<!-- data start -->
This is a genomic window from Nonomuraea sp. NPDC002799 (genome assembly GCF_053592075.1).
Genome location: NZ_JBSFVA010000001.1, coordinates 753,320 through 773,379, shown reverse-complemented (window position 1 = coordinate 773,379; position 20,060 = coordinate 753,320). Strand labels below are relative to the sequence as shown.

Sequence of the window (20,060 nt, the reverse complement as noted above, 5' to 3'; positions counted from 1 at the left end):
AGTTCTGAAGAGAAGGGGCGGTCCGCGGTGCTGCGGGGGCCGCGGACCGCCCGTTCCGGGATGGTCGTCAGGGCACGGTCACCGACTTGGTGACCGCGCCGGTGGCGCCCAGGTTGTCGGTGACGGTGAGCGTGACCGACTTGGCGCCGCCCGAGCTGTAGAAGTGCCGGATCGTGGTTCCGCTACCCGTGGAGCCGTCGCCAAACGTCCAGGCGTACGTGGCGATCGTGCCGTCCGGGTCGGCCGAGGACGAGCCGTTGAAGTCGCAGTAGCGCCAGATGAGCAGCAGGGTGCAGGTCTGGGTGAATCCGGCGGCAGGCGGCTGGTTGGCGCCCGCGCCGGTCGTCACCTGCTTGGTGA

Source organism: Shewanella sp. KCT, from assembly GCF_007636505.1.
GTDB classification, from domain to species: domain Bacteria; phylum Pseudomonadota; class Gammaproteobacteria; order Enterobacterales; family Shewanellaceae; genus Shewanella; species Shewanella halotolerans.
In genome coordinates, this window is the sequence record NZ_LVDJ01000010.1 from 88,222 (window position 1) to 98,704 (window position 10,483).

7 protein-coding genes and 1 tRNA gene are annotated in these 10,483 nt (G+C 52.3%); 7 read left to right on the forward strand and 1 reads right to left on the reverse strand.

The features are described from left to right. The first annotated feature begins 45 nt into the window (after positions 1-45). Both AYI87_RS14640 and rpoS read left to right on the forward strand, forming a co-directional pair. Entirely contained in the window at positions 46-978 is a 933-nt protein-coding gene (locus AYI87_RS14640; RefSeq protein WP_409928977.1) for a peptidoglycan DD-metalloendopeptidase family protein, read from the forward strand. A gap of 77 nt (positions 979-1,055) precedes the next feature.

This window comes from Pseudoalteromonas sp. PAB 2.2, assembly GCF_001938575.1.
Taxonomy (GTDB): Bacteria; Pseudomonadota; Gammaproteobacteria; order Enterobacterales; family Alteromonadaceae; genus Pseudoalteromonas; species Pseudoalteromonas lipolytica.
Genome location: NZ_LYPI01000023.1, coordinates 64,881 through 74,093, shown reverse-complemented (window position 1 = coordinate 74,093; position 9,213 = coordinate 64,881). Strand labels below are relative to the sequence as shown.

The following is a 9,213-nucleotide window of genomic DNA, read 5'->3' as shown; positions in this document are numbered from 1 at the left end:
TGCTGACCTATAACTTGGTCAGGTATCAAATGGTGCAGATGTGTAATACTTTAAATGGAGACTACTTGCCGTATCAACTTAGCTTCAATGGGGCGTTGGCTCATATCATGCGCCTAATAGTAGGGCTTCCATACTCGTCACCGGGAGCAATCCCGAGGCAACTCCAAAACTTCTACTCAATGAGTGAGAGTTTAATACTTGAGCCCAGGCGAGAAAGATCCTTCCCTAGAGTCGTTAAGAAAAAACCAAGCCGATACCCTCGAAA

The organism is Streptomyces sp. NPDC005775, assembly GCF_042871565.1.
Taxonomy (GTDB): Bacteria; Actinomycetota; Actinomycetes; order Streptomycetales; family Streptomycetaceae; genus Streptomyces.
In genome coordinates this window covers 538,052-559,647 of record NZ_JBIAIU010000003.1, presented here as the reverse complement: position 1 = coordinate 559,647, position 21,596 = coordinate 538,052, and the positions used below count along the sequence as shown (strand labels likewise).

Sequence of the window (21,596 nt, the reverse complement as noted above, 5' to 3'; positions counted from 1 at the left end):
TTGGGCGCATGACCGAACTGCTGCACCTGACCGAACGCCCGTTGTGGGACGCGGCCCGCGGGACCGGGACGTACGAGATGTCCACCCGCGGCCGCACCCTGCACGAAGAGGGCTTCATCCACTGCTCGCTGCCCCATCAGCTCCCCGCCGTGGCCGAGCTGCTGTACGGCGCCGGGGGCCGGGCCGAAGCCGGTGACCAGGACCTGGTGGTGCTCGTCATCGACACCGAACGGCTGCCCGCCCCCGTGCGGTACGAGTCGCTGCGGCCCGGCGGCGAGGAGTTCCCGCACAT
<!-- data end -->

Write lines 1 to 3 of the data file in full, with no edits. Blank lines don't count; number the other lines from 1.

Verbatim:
This is a genomic window from Nonomuraea sp. NPDC002799 (genome assembly GCF_053592075.1).
Genome location: NZ_JBSFVA010000001.1, coordinates 753,320 through 773,379, shown reverse-complemented (window position 1 = coordinate 773,379; position 20,060 = coordinate 753,320). Strand labels below are relative to the sequence as shown.

Sequence of the window (20,060 nt, the reverse complement as noted above, 5' to 3'; positions counted from 1 at the left end):